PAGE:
I recommend saving a percentage of every paycheck—at least 10% (more if you are starting later in life). It is important that your savings rate remains proportional to your income. As you progress in your career and make more money, you’ll need save more as well.

Savings, though, isn’t enough. You have to invest, and we recommend the following as key elements of your investment process.

2. Appropriate Asset Allocation

What’s your asset allocation? How much, as a percentage of your total portfolio, are you committing to stocks vs. bonds. vs. cash? Most people need all three – stocks for long-term return; bonds to dampen volatility, cash for immediate needs. And, if portfolio volatility is keeping you up at night (even though you know stocks are necessary for long-term growth), it may be time to adjust your model.

Maybe you chose a growth asset allocation of 80% equity and 20% fixed income when you were younger, for example, and you aren’t comfortable with the same level of volatility as you approach retirement. In this case, you may change it to a less aggressive model of 60% equity and 40% fixed income or even 40% equity and 60% fixed income. Be careful to maintain the returns necessary to meet your needs.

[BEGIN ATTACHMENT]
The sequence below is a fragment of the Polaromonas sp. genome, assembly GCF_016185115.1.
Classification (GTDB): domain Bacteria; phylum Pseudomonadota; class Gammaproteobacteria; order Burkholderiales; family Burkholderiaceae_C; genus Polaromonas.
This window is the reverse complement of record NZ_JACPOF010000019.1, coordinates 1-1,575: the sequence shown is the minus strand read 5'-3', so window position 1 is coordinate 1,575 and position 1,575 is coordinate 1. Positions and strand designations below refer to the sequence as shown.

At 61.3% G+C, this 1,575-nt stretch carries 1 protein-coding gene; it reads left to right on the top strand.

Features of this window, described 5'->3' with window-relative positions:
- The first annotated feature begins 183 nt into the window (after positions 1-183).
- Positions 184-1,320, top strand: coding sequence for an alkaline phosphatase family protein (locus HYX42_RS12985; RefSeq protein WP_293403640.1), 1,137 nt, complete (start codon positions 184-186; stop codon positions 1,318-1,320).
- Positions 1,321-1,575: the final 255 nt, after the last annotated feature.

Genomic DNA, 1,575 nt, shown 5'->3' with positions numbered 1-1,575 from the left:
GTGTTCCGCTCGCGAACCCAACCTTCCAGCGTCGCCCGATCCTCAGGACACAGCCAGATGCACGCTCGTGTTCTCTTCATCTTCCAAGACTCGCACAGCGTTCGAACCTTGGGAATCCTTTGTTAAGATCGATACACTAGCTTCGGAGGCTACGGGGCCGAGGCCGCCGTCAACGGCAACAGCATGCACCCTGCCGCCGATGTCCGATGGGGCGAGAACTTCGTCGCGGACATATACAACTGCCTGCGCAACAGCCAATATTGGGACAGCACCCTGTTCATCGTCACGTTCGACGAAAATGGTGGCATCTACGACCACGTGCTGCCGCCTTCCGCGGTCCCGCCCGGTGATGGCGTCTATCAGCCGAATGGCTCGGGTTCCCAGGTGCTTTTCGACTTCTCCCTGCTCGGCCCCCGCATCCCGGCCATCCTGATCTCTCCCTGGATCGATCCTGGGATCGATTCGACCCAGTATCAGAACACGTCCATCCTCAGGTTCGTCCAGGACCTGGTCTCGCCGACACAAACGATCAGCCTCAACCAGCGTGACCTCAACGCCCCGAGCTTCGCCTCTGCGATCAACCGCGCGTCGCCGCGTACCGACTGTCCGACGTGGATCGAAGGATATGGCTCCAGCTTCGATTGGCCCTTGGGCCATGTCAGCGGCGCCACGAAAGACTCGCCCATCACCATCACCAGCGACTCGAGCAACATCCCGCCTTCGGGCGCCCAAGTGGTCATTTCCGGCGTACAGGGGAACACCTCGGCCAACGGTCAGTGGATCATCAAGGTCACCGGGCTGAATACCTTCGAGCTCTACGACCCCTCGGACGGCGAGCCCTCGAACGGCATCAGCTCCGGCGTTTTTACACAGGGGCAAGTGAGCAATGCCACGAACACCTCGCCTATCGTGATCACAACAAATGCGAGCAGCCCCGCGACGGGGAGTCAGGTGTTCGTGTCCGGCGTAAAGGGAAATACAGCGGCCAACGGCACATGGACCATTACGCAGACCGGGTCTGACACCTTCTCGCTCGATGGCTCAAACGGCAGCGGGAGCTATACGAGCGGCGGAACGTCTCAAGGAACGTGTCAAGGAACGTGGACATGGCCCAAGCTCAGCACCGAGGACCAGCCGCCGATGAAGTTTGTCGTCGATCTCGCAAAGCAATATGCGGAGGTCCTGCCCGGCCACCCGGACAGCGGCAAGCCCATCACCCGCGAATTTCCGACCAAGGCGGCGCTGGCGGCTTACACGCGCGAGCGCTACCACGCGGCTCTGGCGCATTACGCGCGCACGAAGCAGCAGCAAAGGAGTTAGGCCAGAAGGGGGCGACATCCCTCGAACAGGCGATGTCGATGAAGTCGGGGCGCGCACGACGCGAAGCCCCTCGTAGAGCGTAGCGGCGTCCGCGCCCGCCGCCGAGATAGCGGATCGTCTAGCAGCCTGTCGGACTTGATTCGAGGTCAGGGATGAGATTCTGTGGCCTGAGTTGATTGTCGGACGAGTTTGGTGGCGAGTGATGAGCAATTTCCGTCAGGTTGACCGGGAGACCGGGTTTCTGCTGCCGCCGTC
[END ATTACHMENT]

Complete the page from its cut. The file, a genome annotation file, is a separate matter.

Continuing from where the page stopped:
A good investor acts on their goals and plan. They won’t change their asset allocation just because the stock market is up or down today – again, the recent direction of the market isn’t a good predictor of where it is going. Instead, they’ll stick with their original model and rebalance as needed. The allocation doesn’t change unless the plan changes.

3. Commitment to Diversification & Rebalancing

The third area you can control in investing is your commitment to diversification and rebalancing.

How do you choose specific investments? The more you focus on individual companies, the more you have to know and be concerned about specific company risks. When you diversify, you use tools (mutual funds & ETFs are good examples) that spread your money across hundreds, perhaps thousands, of investments. If one does poorly, others can make up for it. The more broadly you are diversified, the less you worry about individual stock performance.

If you are diversified, then you will always have some things that are working and other things that are NOT working. As your portfolio shifts always from its original balance, you can RE-balance it.